Additionally, the 12u (coed) and 14u (boys and girls) age groups competed in the Sacramento Invitational weekend tournament on Sunday Feb. 5, with the 12u coed team defeating Cal Republic Red 13-3. Doria said they have many athletes who play in more than one age group, so many times, athletes are playing against older competition.
“Not nearly the same in terms of win and loss, but as an example, our 14 and under (14u) girls played in the 16 and under (16u) age group and went 1-1,” said Doria. “The number of athletes that play at any one time depends on the age group: 10u plays 5 versus 5, four field players and a goalie for each team, 12u plays 6 versus 6, 14u through 18u play 7 versus 7.”
When Ayers is not defending, sprinting, or attacking, she is also volunteering for the Splashball program every season, which is an introductory version of water polo from March 19 to May 21 with registration now open. Looking ahead, Ayers has expressed a desire to continue playing water polo in college, and is looking at different options.
“My goals are to work hard and train daily,” added Ayers. “Hopefully I can make it into a Division 1 school to play water polo.”
Another local high school player has excelled in the sport. Goalie Ryan Ackerman, who has been with Lamorinda Brentwood for four and a half years, says he fell in love with the sport after joining in 2018.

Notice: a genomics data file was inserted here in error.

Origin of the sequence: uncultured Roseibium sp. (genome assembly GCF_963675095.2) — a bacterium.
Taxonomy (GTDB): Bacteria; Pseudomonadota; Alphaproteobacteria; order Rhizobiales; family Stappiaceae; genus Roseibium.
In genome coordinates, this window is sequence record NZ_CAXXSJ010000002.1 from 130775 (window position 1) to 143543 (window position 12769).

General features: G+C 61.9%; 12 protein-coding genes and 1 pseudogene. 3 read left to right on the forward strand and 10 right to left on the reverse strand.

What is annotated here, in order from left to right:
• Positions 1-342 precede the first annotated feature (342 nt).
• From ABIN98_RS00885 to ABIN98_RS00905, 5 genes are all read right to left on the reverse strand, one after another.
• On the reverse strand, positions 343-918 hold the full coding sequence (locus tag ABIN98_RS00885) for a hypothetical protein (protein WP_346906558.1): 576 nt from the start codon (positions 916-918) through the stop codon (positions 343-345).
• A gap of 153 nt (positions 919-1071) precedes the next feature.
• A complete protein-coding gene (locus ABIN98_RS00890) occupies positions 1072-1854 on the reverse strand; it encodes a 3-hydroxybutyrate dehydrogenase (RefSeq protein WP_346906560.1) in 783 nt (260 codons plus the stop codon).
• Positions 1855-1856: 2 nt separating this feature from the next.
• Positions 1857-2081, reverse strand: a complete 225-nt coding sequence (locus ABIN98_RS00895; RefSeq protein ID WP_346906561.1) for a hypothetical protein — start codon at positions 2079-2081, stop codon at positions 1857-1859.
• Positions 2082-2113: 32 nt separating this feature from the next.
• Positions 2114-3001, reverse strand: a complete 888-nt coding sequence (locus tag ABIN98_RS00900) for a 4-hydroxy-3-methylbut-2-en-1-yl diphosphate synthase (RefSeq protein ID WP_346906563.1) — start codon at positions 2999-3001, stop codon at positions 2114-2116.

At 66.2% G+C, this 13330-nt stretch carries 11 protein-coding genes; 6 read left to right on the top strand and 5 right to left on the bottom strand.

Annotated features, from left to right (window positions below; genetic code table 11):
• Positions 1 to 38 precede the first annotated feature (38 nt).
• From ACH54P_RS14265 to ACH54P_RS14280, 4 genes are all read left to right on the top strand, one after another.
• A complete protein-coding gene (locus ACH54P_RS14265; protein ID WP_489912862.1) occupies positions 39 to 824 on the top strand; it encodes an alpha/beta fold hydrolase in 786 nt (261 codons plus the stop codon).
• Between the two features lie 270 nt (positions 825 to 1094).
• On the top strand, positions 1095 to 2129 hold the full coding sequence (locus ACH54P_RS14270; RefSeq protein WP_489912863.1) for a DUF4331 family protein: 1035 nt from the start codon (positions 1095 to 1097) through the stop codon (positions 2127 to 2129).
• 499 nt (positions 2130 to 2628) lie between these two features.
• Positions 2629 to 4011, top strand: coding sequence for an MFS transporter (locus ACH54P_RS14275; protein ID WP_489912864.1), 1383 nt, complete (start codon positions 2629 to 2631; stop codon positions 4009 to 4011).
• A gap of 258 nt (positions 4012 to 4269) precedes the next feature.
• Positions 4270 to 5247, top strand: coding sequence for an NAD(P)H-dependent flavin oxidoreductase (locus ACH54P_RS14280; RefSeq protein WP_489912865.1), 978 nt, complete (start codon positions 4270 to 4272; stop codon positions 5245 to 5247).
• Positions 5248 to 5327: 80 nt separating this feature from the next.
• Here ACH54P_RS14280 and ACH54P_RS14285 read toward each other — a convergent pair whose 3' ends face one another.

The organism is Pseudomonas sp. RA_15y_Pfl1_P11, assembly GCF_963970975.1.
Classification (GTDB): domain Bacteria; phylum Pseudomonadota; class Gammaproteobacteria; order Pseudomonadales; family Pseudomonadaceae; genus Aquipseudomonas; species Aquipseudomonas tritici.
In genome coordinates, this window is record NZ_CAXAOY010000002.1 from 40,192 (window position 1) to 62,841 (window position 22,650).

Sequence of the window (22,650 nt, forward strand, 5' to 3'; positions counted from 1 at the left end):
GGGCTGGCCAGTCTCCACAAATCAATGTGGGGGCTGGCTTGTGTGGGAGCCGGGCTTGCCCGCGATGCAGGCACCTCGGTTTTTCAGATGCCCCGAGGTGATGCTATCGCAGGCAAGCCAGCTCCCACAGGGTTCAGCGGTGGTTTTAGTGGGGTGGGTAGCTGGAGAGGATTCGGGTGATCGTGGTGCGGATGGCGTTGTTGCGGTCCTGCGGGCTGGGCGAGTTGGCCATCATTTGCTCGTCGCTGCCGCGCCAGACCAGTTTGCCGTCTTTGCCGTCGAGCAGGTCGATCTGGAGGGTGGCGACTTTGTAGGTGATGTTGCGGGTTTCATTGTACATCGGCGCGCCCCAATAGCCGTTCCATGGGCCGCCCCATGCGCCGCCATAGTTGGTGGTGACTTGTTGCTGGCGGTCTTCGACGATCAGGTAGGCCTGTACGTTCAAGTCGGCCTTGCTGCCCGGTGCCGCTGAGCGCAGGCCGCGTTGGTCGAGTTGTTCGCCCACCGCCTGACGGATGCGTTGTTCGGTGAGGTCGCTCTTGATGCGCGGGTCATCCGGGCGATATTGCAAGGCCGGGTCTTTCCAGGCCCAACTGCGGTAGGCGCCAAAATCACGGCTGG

Ackerman won junior varsity MVP last year and the most improved player for the Heritage High varsity this year for a team that has won two BVAL championships.
He said he enjoys the thrill of a close game in the fourth quarter, the drive to compete, and the friendships made. Similar to Ayers, Ackerman envisions playing water polo after high school, hoping to reach at least junior college with water polo.
“My older siblings signed up before me and my parents saw this as a great new sport for me to play and I fell in love with it,” says Ackerman, a sophomore at Heritage. “It is completely different than other sports. You can use size or athleticism to help a lot where water polo is just technique and strength. Water polo is like a mixture of rugby and soccer. For the normal field player, there are lots of swim, conditioning and working on ball handling drills. As a goalie, I work a lot on my leg strength really helping me get out of the water and my arm. “If you’re good at swimming, you’ll have a great head start with water polo.”
Registration is open for the Lamorinda Brentwood spring season. It begins on Sunday, Feb. 19 at Liberty High School. Practice will then alternate between Liberty and Heritage high schools, and take place every Sunday, Tuesday, and Thursday. Summer season will begin on Sunday, May 21.
“I think it’s important to highlight the team as a whole,” added Doria. “We have athletes with many years of experience to some that are beginning this season. All work tremendously hard to improve and perfect their craft while developing team culture. We focus on positivity and fun while putting in maximum effort.”